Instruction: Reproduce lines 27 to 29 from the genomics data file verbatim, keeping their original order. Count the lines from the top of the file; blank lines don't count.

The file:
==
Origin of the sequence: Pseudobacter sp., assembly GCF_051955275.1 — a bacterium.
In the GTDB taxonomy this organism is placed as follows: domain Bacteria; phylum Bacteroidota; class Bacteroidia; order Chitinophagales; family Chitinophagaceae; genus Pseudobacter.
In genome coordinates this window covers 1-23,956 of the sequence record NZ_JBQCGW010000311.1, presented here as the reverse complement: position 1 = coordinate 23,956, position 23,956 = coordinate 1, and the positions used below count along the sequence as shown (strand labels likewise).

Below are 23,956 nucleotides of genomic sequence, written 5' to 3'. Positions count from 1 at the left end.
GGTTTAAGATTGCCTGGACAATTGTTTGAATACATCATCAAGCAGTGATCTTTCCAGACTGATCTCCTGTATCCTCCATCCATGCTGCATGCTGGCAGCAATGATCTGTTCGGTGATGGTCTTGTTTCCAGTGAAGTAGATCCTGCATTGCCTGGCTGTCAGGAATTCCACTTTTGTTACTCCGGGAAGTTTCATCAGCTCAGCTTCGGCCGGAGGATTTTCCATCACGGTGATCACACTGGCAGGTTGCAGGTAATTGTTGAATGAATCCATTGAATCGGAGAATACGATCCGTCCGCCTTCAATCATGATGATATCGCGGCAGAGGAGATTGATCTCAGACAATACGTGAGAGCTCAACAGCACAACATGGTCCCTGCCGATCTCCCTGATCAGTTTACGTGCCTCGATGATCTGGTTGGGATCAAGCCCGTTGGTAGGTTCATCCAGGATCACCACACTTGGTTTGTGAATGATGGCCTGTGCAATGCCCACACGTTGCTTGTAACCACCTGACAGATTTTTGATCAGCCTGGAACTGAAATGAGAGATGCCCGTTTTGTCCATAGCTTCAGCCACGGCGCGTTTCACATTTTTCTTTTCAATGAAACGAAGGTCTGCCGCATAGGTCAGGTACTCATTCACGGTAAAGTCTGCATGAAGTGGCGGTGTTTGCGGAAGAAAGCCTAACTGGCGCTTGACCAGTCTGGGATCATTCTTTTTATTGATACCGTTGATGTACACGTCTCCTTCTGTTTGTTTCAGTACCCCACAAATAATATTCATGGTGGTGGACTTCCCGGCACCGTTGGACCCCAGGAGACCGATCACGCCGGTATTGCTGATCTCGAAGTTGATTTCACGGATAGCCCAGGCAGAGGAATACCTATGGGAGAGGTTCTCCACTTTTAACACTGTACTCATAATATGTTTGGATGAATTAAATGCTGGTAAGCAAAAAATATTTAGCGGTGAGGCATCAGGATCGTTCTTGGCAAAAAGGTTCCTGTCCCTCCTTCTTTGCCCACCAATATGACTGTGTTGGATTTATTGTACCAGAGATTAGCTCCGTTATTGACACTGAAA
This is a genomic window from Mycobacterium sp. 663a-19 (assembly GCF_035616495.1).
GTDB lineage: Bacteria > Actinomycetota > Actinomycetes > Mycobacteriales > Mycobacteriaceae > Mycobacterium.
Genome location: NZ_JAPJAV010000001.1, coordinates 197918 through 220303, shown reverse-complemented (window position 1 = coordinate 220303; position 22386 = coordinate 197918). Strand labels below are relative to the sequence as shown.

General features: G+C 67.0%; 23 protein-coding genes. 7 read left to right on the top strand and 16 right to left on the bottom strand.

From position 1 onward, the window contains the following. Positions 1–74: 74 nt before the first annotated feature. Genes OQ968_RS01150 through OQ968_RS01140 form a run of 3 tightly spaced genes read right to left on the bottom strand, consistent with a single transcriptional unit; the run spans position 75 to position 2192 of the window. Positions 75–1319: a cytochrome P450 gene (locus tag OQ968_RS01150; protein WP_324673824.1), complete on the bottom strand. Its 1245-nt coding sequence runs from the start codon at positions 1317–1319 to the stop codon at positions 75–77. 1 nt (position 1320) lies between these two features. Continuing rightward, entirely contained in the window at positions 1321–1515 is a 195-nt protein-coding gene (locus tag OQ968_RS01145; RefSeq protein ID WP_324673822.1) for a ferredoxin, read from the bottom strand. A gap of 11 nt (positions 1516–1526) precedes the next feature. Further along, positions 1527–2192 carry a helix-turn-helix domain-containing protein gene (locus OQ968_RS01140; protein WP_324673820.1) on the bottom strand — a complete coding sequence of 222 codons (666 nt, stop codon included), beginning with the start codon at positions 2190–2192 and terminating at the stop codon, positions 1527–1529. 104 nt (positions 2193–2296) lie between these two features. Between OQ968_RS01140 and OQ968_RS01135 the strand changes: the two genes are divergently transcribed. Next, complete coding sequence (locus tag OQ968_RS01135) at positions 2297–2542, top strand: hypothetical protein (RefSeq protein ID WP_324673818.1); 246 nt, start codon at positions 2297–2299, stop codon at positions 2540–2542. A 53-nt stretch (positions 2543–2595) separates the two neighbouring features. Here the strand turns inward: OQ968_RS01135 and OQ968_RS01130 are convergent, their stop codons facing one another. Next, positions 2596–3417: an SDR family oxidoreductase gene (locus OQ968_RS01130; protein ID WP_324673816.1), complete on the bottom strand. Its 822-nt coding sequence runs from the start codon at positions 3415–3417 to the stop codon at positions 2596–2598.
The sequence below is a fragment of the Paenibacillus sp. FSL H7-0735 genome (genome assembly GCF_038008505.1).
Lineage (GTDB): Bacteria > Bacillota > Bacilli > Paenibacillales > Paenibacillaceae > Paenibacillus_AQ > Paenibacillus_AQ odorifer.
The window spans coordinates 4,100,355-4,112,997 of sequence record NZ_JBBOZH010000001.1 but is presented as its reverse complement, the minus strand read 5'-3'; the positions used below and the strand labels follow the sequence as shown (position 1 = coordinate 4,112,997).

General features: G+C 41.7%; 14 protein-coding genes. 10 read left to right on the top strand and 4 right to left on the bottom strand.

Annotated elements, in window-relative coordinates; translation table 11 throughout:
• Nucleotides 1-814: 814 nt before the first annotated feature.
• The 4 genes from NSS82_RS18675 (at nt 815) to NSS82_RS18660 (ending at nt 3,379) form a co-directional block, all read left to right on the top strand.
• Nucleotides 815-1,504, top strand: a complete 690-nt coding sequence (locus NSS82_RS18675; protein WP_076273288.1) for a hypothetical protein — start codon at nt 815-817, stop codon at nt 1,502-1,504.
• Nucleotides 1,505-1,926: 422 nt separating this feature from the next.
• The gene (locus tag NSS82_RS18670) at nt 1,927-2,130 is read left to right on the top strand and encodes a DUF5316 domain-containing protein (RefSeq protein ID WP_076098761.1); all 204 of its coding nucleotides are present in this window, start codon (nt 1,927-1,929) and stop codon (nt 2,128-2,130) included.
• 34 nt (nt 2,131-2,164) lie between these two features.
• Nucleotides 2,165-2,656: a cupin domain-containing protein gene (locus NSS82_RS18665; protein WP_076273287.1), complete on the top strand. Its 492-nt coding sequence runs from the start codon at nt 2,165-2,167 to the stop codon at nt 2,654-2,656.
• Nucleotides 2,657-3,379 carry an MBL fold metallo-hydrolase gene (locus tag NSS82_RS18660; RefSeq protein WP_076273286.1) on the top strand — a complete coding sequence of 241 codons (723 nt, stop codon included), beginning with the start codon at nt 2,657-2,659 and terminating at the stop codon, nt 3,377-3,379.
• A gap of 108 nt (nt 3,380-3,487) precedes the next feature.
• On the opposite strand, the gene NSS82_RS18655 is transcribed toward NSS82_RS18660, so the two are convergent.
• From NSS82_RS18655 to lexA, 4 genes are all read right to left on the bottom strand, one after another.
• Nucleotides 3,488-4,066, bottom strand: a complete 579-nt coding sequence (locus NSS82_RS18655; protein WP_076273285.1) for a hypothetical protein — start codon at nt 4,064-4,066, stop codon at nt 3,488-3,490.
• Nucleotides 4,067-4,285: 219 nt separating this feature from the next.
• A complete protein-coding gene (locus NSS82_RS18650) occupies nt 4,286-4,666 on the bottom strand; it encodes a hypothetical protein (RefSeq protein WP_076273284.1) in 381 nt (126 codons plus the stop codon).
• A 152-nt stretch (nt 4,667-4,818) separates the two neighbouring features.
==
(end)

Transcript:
• Nucleotides 3,488-4,066, bottom strand: a complete 579-nt coding sequence (locus NSS82_RS18655; protein WP_076273285.1) for a hypothetical protein — start codon at nt 4,064-4,066, stop codon at nt 3,488-3,490.
• Nucleotides 4,067-4,285: 219 nt separating this feature from the next.
• A complete protein-coding gene (locus NSS82_RS18650) occupies nt 4,286-4,666 on the bottom strand; it encodes a hypothetical protein (RefSeq protein WP_076273284.1) in 381 nt (126 codons plus the stop codon).